Bible Blog › From the Field
You have undoubtedly heard about Cyclone Pam, a Category 5 monster that ripped through the South Pacific nation of Vanuatu, leaving destruction in its wake. Vanuatu is a tiny archipelago made up of 86-plus islands and populated by some 220,000 Melanesians speaking 105 different languages.
While the region sustained considerable damage, the island of Tanna endured a direct hit and was devastated . . .
When I was a boy growing up, my grandmother came to visit the remote reservation in eastern Washington where my family lived and worked for many years to bring the Gospel message to Native Americans.
After travelling all day, upon her arrival she said, “This is the end of the jumping-off place.”
My wife and I lived in Nepal for nearly 10 years. During that time we obtained different types of visas at various times in order to stay in the country. One that we had was a journalism visa. We were given press credentials by small local newspapers and we contributed articles to a number of different publications. As a journalist, I was invited to a number of government functions, which were quasi-press conferences. On these occasions, I met many of the international reporters. I learned a lot at these events.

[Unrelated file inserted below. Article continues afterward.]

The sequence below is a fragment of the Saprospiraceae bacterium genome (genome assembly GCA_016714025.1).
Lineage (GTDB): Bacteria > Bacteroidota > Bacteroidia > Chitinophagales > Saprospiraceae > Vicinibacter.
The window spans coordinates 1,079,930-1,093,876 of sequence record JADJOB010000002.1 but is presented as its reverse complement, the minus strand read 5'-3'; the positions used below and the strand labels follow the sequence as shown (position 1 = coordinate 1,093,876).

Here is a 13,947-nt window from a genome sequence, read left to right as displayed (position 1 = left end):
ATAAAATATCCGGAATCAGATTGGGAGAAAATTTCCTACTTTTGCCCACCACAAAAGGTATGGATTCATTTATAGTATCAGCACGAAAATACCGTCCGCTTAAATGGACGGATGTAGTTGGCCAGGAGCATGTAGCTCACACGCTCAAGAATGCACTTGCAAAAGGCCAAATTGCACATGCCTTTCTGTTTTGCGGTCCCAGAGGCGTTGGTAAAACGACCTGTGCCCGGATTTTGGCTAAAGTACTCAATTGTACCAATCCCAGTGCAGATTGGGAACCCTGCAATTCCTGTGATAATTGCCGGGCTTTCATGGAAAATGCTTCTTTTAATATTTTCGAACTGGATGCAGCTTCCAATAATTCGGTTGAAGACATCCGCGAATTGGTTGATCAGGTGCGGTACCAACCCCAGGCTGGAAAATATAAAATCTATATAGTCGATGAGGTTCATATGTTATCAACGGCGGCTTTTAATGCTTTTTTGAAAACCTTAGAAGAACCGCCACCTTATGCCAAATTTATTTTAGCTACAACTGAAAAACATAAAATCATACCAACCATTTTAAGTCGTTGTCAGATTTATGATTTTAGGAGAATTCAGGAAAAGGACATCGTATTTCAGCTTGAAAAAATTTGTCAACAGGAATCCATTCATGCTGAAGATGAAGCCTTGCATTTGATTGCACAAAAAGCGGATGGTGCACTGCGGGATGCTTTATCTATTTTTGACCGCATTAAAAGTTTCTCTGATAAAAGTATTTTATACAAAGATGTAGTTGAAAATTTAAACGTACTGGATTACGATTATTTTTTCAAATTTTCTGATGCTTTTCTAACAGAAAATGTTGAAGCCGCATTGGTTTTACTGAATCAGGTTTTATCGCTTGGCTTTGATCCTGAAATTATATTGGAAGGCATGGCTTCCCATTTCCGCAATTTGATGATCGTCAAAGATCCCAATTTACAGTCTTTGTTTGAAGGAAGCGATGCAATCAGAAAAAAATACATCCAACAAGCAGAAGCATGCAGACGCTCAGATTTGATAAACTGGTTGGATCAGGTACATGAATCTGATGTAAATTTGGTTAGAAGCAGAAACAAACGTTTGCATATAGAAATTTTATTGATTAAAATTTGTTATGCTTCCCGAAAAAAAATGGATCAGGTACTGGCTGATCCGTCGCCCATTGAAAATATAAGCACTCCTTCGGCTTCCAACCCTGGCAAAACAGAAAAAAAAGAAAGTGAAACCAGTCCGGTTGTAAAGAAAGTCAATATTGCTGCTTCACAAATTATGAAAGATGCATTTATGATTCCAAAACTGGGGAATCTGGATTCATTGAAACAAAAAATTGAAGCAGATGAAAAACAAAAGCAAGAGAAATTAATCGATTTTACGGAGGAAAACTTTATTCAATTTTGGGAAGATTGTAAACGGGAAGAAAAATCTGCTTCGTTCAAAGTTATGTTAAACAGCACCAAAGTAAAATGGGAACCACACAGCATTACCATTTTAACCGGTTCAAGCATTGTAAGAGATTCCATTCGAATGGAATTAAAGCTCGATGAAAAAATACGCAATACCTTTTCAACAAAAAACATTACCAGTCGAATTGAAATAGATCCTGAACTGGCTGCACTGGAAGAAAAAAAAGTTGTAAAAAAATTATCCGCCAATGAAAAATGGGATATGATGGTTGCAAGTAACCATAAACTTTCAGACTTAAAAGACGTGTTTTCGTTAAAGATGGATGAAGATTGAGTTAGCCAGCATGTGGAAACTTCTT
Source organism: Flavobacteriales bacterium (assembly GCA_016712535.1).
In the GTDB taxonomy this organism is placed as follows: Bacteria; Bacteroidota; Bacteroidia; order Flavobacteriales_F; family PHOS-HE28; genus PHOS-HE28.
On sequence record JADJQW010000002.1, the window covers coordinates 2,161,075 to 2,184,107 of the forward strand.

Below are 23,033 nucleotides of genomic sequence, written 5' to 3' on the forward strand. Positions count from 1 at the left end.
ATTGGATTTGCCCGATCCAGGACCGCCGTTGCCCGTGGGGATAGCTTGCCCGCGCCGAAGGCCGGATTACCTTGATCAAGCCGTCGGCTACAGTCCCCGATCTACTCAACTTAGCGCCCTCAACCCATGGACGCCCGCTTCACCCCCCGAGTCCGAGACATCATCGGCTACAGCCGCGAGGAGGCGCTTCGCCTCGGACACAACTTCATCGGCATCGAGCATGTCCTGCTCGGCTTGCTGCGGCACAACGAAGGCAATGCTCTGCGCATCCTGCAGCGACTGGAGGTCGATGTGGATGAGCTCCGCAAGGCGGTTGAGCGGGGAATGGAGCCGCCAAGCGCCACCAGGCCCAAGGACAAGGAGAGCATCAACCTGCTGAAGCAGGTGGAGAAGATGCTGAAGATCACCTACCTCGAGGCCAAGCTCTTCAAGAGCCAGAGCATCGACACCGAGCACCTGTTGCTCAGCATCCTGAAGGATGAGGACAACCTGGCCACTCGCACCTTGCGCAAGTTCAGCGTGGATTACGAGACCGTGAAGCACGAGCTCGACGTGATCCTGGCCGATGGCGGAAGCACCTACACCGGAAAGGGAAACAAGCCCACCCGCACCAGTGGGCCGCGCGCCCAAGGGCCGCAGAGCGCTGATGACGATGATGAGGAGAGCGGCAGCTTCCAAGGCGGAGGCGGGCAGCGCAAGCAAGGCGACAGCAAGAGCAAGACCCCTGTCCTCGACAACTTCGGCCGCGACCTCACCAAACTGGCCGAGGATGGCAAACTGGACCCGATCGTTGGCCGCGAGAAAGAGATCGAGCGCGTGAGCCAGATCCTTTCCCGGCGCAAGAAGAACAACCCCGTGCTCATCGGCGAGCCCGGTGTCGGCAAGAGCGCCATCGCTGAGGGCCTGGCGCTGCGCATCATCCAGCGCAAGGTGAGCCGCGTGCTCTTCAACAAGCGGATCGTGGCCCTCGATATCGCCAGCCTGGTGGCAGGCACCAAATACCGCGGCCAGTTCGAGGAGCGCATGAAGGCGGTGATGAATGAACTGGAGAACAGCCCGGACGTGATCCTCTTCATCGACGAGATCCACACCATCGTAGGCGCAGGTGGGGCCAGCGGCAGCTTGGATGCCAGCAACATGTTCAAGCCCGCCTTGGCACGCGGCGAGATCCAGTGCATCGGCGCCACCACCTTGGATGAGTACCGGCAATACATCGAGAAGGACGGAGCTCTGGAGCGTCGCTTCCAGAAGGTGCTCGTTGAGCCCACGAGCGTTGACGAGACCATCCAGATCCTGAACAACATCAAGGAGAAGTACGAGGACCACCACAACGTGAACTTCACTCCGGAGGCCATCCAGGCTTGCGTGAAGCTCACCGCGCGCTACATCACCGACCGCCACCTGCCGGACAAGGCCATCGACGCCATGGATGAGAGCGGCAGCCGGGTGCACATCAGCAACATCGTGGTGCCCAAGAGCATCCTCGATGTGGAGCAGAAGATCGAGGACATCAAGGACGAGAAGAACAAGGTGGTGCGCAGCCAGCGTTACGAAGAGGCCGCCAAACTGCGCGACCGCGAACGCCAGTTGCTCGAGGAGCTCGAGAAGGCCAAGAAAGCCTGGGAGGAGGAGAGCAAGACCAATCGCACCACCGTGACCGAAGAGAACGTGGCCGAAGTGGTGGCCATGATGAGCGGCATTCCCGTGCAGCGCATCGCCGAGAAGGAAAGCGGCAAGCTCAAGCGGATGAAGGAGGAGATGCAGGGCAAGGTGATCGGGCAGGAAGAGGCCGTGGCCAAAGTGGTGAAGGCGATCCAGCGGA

Having the Bible in their heart language helps people understand how special they are to God, because He loves them enough to speak their language. Getting God’s Word to the Wapishana, an indigenous people of Guyana, has been a long process; but 2014 was a turning point for them.
When traveling through South Asia you can count on a few things to remind yourself that “you’re not in Kansas anymore.” Like no real hamburger at McDonald’s. (Yes, there are McDonald’s, but your choices are Chicken or “Veg.”) You won’t find common pizza toppings from Domino’s. (Yes, there are Domino’s, but I’ve yet to find a pepperoni pizza.)
There are over 4 million Bambara people living in Mali and they are one of the most powerful and influential ethnic groups in the country. The women play an important role in their culture and, as their lives are transformed by hearing God’s Word, families and the nation are being transformed.
We’ve all heard people say, “You could just see the emotion on his face,” or “You could hear the emotion in her voice.” For some of us, this happens when we hear a powerful sermon, when our grandchild recites a Christmas poem, or perhaps when we receive the news of a friend’s illness or the passing of a loved one.
When talking about oral cultures, we say that God speaks loudest and clearest when . . .
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